Adderall vs. Cocaine
Buckfast Tonic Wine: (from Wikipedia) Buckfast contains 15% alcohol in the 750 ml green-bottled UK version, and 14.8% in the brown-bottled Republic of Ireland version, which equates to roughly 11.25 UK units of alcohol.
Both variants of the drink contain disodium phosphate. Sodium and potassium glycerophosphate are salts of glycerol 3-phosphate, a biologically important sugar which has a role in cellular energy metabolism. Both glycerol-3-phosphate and its close relative 3-phosphoglycerate are intermediaries in the glycolysis pathway, the major biochemical pathway for energy production in animals. Glycerophosphate is used in intravenous drip solutions as a source of phosphate, a biologically important ion used in energy-requiring reactions.
The “brown bottle” Buckfast has a caffeine content about equal to brewed or percolated coffee, while the “green bottle” Buckfast has a caffeine content about equal to black tea. However independent research says the “green bottle” Buckfast contains the same amount of caffeine as six cups of coffee and Buckfast—drop for drop—has more caffeine in it than Red Bull.
D-IX was a cocaine-based experimental drug cocktail developed by the Nazis in 1944 for military application. Nazi doctors found that equipment-laden test subjects who had taken the drug could march 88.5 kilometers (55 miles) without resting before they collapsed. Each tablet contained 5 mg of oxycodone (brand name Eukodal), 5 mg of cocaine and 3 mg of methamphetamine (then called Pervitin, now available under the brandname Desoxyn). The researcher who uncovered the project, Wolf Kemper, said: “The aim was to use D-IX to redefine the limits of human endurance.” Test subjects could march in a circle for up to 90 kilometers per day without rest while carrying a 20 kilogram backpack. Nazi doctors were enthusiastic about the results, and planned to supply all German troops with the pills, but the war ended before D-IX could be put into mass production, though it did see limited use among a handful of Neger and Biber pilots.
I can already see the jokes for those who are using it to skip sleep. “What, you’re up another day? You sucking down dix or what?”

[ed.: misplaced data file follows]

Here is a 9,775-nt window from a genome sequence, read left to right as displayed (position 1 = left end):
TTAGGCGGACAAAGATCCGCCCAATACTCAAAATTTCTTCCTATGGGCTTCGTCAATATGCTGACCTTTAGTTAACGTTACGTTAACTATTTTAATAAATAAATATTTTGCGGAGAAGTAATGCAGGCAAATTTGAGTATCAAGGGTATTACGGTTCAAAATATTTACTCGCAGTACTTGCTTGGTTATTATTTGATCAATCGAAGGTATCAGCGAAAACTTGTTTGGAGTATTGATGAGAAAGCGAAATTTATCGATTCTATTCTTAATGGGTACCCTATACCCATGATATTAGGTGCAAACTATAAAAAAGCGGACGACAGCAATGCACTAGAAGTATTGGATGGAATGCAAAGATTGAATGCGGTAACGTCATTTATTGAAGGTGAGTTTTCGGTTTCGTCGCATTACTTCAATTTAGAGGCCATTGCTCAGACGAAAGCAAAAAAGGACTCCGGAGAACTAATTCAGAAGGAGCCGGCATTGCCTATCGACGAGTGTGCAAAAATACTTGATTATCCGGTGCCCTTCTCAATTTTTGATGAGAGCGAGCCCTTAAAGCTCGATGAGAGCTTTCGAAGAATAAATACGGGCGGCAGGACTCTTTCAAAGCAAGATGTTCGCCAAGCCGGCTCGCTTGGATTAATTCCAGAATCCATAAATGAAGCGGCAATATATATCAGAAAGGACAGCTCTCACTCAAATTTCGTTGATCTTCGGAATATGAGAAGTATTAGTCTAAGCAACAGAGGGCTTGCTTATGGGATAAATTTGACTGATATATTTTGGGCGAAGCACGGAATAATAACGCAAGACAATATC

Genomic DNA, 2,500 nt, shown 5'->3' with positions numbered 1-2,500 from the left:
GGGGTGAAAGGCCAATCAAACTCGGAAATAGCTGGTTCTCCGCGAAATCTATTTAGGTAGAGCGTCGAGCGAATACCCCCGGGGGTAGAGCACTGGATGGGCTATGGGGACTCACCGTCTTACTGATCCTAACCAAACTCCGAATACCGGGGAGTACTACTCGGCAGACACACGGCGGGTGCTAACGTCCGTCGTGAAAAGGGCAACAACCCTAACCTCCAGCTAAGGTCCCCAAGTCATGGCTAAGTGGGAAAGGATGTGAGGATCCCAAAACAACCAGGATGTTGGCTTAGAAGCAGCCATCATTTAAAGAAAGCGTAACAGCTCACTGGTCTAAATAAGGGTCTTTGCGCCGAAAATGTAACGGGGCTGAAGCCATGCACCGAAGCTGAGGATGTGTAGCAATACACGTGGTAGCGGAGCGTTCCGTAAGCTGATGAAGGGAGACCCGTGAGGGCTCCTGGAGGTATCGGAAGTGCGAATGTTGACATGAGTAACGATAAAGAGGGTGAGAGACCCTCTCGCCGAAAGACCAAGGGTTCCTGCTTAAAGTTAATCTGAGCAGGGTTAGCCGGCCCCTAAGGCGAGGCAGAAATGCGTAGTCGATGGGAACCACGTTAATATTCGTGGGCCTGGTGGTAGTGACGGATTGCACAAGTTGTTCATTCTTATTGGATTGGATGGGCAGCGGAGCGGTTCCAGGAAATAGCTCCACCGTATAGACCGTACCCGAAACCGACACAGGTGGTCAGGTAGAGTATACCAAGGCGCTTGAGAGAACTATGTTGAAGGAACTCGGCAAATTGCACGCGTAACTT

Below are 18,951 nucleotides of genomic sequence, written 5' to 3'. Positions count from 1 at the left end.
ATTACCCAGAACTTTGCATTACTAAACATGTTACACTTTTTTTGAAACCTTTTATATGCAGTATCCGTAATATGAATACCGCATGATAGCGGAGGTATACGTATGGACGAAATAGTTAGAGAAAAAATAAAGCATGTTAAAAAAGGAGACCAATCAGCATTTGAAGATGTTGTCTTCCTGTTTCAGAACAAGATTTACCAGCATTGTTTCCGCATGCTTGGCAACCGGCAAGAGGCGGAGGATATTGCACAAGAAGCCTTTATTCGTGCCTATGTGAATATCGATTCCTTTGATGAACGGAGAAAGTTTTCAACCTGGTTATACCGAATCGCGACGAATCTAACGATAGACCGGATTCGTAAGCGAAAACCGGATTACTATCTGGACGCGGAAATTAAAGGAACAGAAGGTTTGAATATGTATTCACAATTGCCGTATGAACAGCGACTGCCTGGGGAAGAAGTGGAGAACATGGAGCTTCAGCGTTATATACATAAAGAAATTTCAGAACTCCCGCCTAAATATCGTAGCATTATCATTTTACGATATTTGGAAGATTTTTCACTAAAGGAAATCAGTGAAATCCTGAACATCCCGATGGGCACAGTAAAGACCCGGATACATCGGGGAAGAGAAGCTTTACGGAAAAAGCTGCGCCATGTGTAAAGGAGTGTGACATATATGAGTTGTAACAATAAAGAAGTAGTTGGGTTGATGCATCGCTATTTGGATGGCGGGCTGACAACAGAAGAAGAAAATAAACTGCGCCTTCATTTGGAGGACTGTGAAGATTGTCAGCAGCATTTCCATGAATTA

“DRINK COFFEE: Do Stupid Thing Faster With More Energy”
One of the many “crack my ass up” signs at Genuine Joe Coffeehouse in Austin, Texas.
"This morning, with her, having coffee."
Johnny Cash, (when asked to define Paradise).
All please. Now.
(Animating Internet Images) Gif, 2013 Ibon Mainar
From “Here are the fifteen professions that drink the most coffee" on io9. I find it funny that I fit into a few different places on this list, BOTH in the coffee consumption AND in profession.
A good night’s sleep may be as simple as flipping a switch, say scientists.
By sending magnetic pulses through the skulls of sleeping volunteers, US researchers were able to stimulate the slow brain waves seen in deep sleep.
Such a machine-generated “power nap” could one day be an insomnia treatment, the Proceedings of the National Academy of Sciences study suggests.
However, it is unclear whether electronically assisted sleep confers the same benefits as natural sleep.
The deepest stage of sleep is characterised by brain patterns known as slow wave activity - electrical waves which wash across the brain, roughly once a second, 1,000 times a night.
Slow wave activity is believed to be critical to the restoration of mood and the ability to learn, think and remember.
Professor Giulio Tononi and colleagues used a technique called transcranial magnetic stimulation (TMS) - a harmless magnetic signal which activates electrical impulses in the brain - to initiate slow waves in sleeping volunteers.
They then recorded brain electrical activity.
In response to each magnetic pulse, the participants’ brains immediately produced the slow waves typical of deep sleep.
The researchers managed to position the TMS device to cause slow waves to travel throughout the brain.
Professor Tononi, from the University of Wisconsin said slow waves may be important in sleep’s “restorative powers”.
He said a sleep-deprived person has larger and more numerous slow waves once asleep.
And as sleep proceeds, the slow waves weaken, which may signal that the need for sleep is partially satisfied.
"With a single pulse, we were able to induce a wave that looks identical to the waves the brain makes normally during sleep."
He added that creating slow waves on demand could one day lead to treatments for insomnia, where slow waves may be reduced, or a magnetically stimulated “power nap,” which might confer the benefit of eight hours sleep in just a few hours.
But he said researchers must first discover if artificial slow waves have restorative benefits to the brain, and the team are planning further experiments.
Dr Chris Idzikowski, director of the Edinburgh Sleep Centre said the notion of trying to support deep sleep was sound.
"Out of all the stages of sleep we think that’s the one that provides the basic biological function of recovery.
"But just mimicking sleep waves doesn’t mean you’re providing the same functions of sleep."